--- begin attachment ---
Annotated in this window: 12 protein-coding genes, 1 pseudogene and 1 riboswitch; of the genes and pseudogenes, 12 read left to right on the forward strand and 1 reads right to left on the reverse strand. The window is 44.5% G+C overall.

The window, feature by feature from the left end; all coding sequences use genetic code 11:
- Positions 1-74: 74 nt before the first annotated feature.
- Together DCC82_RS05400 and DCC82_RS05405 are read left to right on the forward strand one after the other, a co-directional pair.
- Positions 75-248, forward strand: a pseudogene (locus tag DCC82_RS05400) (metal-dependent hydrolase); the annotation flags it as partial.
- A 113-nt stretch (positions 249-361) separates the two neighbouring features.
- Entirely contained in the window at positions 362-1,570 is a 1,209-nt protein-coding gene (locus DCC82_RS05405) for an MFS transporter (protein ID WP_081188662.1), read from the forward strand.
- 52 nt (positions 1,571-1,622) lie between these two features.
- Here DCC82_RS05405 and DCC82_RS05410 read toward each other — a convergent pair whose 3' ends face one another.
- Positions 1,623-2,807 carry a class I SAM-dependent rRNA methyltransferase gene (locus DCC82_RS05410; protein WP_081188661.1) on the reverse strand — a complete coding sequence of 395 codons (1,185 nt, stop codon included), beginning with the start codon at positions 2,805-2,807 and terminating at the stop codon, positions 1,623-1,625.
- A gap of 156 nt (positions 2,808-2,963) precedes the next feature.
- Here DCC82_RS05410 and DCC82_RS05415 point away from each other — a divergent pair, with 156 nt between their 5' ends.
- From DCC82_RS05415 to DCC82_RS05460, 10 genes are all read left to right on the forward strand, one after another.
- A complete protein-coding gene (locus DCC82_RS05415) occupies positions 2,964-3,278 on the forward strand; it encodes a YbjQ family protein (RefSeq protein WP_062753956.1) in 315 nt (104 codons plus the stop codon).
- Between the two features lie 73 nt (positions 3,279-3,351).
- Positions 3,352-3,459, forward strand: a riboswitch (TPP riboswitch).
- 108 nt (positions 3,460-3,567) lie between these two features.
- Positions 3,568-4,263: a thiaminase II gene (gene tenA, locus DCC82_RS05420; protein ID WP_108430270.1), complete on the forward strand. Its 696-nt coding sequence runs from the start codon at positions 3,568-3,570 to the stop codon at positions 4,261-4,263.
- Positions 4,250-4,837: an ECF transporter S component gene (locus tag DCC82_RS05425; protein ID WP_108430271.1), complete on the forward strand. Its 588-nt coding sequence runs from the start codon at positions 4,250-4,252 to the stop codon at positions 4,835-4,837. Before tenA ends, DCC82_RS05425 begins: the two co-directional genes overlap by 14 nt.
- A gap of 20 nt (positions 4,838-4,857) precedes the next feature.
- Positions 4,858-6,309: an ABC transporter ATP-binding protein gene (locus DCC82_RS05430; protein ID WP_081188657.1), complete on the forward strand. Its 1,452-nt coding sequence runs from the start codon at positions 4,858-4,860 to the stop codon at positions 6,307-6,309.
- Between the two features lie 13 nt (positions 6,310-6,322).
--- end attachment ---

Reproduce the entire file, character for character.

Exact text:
Annotated in this window: 12 protein-coding genes, 1 pseudogene and 1 riboswitch; of the genes and pseudogenes, 12 read left to right on the forward strand and 1 reads right to left on the reverse strand. The window is 44.5% G+C overall.

The window, feature by feature from the left end; all coding sequences use genetic code 11:
- Positions 1-74: 74 nt before the first annotated feature.
- Together DCC82_RS05400 and DCC82_RS05405 are read left to right on the forward strand one after the other, a co-directional pair.
- Positions 75-248, forward strand: a pseudogene (locus tag DCC82_RS05400) (metal-dependent hydrolase); the annotation flags it as partial.
- A 113-nt stretch (positions 249-361) separates the two neighbouring features.
- Entirely contained in the window at positions 362-1,570 is a 1,209-nt protein-coding gene (locus DCC82_RS05405) for an MFS transporter (protein ID WP_081188662.1), read from the forward strand.
- 52 nt (positions 1,571-1,622) lie between these two features.
- Here DCC82_RS05405 and DCC82_RS05410 read toward each other — a convergent pair whose 3' ends face one another.
- Positions 1,623-2,807 carry a class I SAM-dependent rRNA methyltransferase gene (locus DCC82_RS05410; protein WP_081188661.1) on the reverse strand — a complete coding sequence of 395 codons (1,185 nt, stop codon included), beginning with the start codon at positions 2,805-2,807 and terminating at the stop codon, positions 1,623-1,625.
- A gap of 156 nt (positions 2,808-2,963) precedes the next feature.
- Here DCC82_RS05410 and DCC82_RS05415 point away from each other — a divergent pair, with 156 nt between their 5' ends.
- From DCC82_RS05415 to DCC82_RS05460, 10 genes are all read left to right on the forward strand, one after another.
- A complete protein-coding gene (locus DCC82_RS05415) occupies positions 2,964-3,278 on the forward strand; it encodes a YbjQ family protein (RefSeq protein WP_062753956.1) in 315 nt (104 codons plus the stop codon).
- Between the two features lie 73 nt (positions 3,279-3,351).
- Positions 3,352-3,459, forward strand: a riboswitch (TPP riboswitch).
- 108 nt (positions 3,460-3,567) lie between these two features.
- Positions 3,568-4,263: a thiaminase II gene (gene tenA, locus DCC82_RS05420; protein ID WP_108430270.1), complete on the forward strand. Its 696-nt coding sequence runs from the start codon at positions 3,568-3,570 to the stop codon at positions 4,261-4,263.
- Positions 4,250-4,837: an ECF transporter S component gene (locus tag DCC82_RS05425; protein ID WP_108430271.1), complete on the forward strand. Its 588-nt coding sequence runs from the start codon at positions 4,250-4,252 to the stop codon at positions 4,835-4,837. Before tenA ends, DCC82_RS05425 begins: the two co-directional genes overlap by 14 nt.
- A gap of 20 nt (positions 4,838-4,857) precedes the next feature.
- Positions 4,858-6,309: an ABC transporter ATP-binding protein gene (locus DCC82_RS05430; protein ID WP_081188657.1), complete on the forward strand. Its 1,452-nt coding sequence runs from the start codon at positions 4,858-4,860 to the stop codon at positions 6,307-6,309.
- Between the two features lie 13 nt (positions 6,310-6,322).